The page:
1989 Lotus Esprit

Turbo SE Coupe 2.2 L

Vehicle values by condition

Condition 4
#4 cars are daily drivers, with flaws visible to the naked eye. The chrome might have pitting or scratches, the windshield might be chipped.
Condition 3
#3 cars could possess some, but not all of the issues of a #4 car, but they will be balanced by other factors such as a fresh paint job or a new, correct interior.
Condition 2
#2 cars could win a local or regional show. They can be former #1 cars that have been driven or have aged. Seasoned observers will have to look closely for flaws.
Condition 1
#1 vehicles are the best in the world. The visual image is of the best car, unmodified, in the right colours, driving onto the lawn at the finest concours.
Insurance premium for a
1989 Lotus Esprit Turbo SE Coupe 2174
valued at £21,000
£329.15 / year*

History of the 1987 - 1993 Lotus Esprit

1987 - 1993 Lotus Esprit
1987 - 1993 Lotus Esprit
Lotus Esprit Turbo SE (Coupe), 1989-1993

The Lotus Esprit Turbo SE was in production from 1989 until 1993. Styled by Peter Stevens, it is a mid-engine, rear wheel drive sportscar seating two adults.

A high powered evolution of the X180 Esprit Turbo, the SE built upon the previous drivetrain drawn from the outgoing Turbo HC with clever engine management and a water cooled intercooler Lotus dubbed a “charge cooler”. This boosted power from 215bhp to 264bhp – and, if the ambient temperature was low enough, it was possible to achieve 280bhp for short periods of time. The most expensive Esprit to have been produced at the time of its launch, it was offered with luxurious standard features including a burr walnut dashboard, leather trim, air conditioning and a tilt/lift out sunroof, along with an ice alert for winter. A radio fitting kit was included, but the choice of radio was left to the purchaser. For 1992, the SE was modified into what became known as the “high wing” model, which lost the glass cover over the rear and raised the spoiler in part to improve visibility out of the back. The doors were altered to open wider and the interior rejigged to feel more spacious, In addition to the visibility benefits the new wing aided to speed, which was now 165mph.

The Turbo SE was discontinued in 1993, prior to the introduction of the Esprit S4. No mechanical changes were made to the SE from introduction to discontinuation.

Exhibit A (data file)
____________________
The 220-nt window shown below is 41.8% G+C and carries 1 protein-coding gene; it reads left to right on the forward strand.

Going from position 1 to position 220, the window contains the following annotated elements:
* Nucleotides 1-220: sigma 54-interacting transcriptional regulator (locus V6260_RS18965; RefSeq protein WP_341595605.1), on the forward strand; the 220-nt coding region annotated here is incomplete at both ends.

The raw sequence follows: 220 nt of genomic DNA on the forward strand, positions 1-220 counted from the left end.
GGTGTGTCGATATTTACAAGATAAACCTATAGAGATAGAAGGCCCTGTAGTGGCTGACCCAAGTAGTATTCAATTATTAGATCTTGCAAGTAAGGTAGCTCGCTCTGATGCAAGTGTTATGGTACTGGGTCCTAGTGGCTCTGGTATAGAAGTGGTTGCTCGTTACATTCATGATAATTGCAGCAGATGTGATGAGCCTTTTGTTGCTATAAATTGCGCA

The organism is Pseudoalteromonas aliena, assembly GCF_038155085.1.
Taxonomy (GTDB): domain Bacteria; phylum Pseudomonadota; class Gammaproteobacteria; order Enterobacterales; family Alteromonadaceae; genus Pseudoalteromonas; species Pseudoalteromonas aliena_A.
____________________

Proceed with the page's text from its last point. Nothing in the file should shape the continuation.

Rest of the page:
By supercar standards the Esprit is quiet and refined – a GT among supercars. Yes, there’s tyre and wind noise, but once warm the engine is well suppressed. An excellent ride is another plus point, but the brakes in an effort to be as easy to use as the rest of the car perhaps feel a shade over-servoed. The steering is lighter than in the older car, but feels a shade less sharp with it. This hasn’t affected the Esprit’s excellent balance when adjustments are made mid corner, though. Well spaced gears with close ratios between third, fourth and fifth, the Esprit Turbo SE is a very driveable supercar, and one which with excellent handling and driver communication flatters you as much as its predecessor did. There’s a shade more space than an earlier example, but it’s still tight for taller drivers. It feels like an upmarket place inside courtesy of the wood and leather, too.

Glassfibre repair isn’t a DIY job, so check thoroughly for cracking, crazing, or poor paintwork. Check to see when the timing belt was changed – they’re a five year/25000 mile job, and it’s safer to err on the side of caution. Regular oil changes are vital, and new plugs recommended with each change, so check that this has been done. The impeller on the water pump for the chargecooler can fail – many have been replaced by now with electric pumps, and this is worth investigating if it’s not been done. Check for loose manifold bolts and turbo bolts – both generate considerable heat and may have loosened over time.

High wing cars are more desirable owing to their marginally more roomy interiors, better visibility and improved top speed, but that doesn’t mean you should dismiss the earlier cars. Buy one in a good, bright colour or a strong metallic, and aim for the best, lowest mileage example you can find with the thickest history file from specialists.

By this point in time the Esprit Turbo was a comfortable rival for the Porsche 91 Turbo and the MVS Venturi, making these viable alternatives. The Ferrari 348 and Alpine A610 should also be on the Esprit enthusiast’s shopping list, as should examples of the earlier Esprit Turbo HC.

All 1989 Lotus Esprit body types

Year Make Model Submodel Body Type Engine size Average value
1987 Lotus Esprit Turbo SE Coupe 2.2 L £ 14,900 21,000 32,200 39,500
1987 Lotus Esprit HC Coupe 2.2 L £ 10,900 15,700 22,800 32,300
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